It never feels underwritten either. Weight is given to the various political and military factions fighting for power within Maryland (and outside it), but is presented in a way that keeps the text engaging; through conversations with colourful characters in entertaining situations. Barth has this fantastic way of bringing characters to life – so much so that I can clearly see the characters in my mind, and there is very little archetypal overlap, or even archetypes at all.
Themes are tested in the duration of the text, the most clear being Ebenezer’s virginity – sexually, as well as intellectually and otherwise. This leads to some very lewd and hilarious engagements, and Ebenezer’s frequent need to defend his innocence and argue with others in order to maintain his purity is fantastically entertaining. His encounters with others often leads to long conversations about their own hilarious histories, as they explain how they came to be in Maryland, and what occupies their time. So we meet Mary Mungummory, the Travelling Whore o’ Dorset:
‘D’ye grasp it, Master Poet? I’d been a whore for twenty-eight years, all told. Some twenty-thousand times I had been swived – give or take a thousand – and by almost that many different men; there was no sort or size of man I had not known, so I’d have sworn, nor any carnal deed I was not master of. I had been forced too many times to count, by paupers and poltroons, and more than once myself had been employed to rape young men.’
The civilised ‘Englished’ Billy Rumbly, we learn of Burlingame’s adventures using various identities, and Ebenezer’s sisters various states of disrepair, the changing natures of Joan Toast, and her tumultuous relationship with Eben and Tom McEvoy… the characters are so numerous, and yet have lived through so much!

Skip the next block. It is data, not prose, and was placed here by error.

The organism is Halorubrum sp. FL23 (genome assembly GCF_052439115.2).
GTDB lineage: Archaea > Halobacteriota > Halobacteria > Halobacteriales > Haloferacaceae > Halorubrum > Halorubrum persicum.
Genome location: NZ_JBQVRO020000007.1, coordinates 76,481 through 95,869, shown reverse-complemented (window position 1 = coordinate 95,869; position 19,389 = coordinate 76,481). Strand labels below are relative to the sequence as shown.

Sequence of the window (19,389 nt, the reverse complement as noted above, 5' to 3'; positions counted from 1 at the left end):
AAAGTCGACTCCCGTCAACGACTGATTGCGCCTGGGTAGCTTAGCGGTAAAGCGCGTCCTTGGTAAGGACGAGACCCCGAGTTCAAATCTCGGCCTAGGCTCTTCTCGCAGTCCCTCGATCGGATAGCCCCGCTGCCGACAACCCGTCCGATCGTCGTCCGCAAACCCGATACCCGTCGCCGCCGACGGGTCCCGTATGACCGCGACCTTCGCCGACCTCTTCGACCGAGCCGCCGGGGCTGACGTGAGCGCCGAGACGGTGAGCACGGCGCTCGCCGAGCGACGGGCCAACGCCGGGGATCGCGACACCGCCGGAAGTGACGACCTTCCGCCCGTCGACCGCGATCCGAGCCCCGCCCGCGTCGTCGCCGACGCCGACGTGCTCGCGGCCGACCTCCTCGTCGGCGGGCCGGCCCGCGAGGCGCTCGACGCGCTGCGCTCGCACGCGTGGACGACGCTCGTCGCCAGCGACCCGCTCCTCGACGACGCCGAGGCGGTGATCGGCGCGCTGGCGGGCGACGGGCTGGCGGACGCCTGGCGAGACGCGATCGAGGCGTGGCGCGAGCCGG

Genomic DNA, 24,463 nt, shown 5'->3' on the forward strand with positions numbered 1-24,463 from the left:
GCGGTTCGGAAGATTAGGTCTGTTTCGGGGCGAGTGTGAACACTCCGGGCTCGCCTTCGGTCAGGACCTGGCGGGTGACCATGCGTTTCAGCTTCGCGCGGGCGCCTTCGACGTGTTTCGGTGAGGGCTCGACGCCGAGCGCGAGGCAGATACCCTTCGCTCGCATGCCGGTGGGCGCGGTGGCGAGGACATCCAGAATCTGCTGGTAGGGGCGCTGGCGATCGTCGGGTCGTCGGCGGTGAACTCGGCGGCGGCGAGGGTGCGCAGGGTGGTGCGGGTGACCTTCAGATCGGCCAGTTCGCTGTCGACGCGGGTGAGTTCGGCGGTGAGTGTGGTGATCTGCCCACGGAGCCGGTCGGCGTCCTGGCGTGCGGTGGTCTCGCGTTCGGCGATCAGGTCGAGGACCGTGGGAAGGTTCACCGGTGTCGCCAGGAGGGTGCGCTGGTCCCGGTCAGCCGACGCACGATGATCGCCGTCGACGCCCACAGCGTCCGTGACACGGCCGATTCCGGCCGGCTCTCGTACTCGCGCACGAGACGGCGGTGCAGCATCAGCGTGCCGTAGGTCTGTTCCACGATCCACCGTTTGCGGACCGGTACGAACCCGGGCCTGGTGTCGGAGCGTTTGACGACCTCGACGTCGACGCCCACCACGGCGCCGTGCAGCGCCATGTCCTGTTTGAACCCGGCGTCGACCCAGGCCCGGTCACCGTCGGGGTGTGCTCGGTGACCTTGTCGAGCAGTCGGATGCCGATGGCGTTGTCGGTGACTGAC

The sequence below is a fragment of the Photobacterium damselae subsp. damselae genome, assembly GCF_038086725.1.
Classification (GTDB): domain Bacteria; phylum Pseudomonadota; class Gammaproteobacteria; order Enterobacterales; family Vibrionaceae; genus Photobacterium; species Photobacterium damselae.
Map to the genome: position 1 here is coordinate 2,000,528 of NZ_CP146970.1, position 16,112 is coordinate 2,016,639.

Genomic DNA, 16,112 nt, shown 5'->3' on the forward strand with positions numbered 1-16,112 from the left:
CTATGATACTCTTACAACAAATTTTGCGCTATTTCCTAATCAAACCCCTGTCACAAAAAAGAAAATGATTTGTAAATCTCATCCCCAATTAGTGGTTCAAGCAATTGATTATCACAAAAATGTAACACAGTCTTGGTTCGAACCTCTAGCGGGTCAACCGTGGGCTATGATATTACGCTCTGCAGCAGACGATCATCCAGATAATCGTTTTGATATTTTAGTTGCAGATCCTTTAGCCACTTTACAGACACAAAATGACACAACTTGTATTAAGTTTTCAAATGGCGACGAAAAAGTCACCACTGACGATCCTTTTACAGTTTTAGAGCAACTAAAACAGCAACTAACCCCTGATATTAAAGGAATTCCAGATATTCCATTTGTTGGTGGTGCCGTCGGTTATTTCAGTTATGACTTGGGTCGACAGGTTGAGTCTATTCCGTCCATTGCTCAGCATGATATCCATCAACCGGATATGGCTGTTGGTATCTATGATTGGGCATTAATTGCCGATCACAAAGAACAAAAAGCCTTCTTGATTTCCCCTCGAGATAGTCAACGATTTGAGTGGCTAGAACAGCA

The quote above give you some idea as to the nature of the language being employed. The language is meticulous reconstructed, and Barth heavily researched the period in which he was writing. ‘It took four [years], of immersion in The Archives of Maryland and other documents and studies of American Colonial history as well as in the great inventors of the English novel, and, of course, in the sentences, pages, and paragraphs of the work in progress,’ writes Barth in the Anchor Books Edition foreword.
I really can’t say anymore – other than that I hope that one day in the future, perhaps a few years from now, I’ll be able to re-approach the book again as new. To have forgotten the pleasures 'The Sot-weed Factor' gave me, so as to experience them again, would be a real treasure! go and buy this book.
Buy it, and read it. It’s one of my all-time favourites.
on 19 December 2014
A picaresque tale written by a 20th century writer in 17th century vernacular, stretched over nearly 800 pages. I managed to get through it, but hardly. There were too many dull passages and quite a few times the story had to be saved by improbable coincidences and impersonations (you should imagine that a pupil who dearly loves his tutor, as the introduction states, would recognise him in spite of the most strange disguises?). Such a long ramble may also have been typical for the 17th century, but this book didn't do the trick for me. Still it had enough good passages to earn it an 'It's okay'.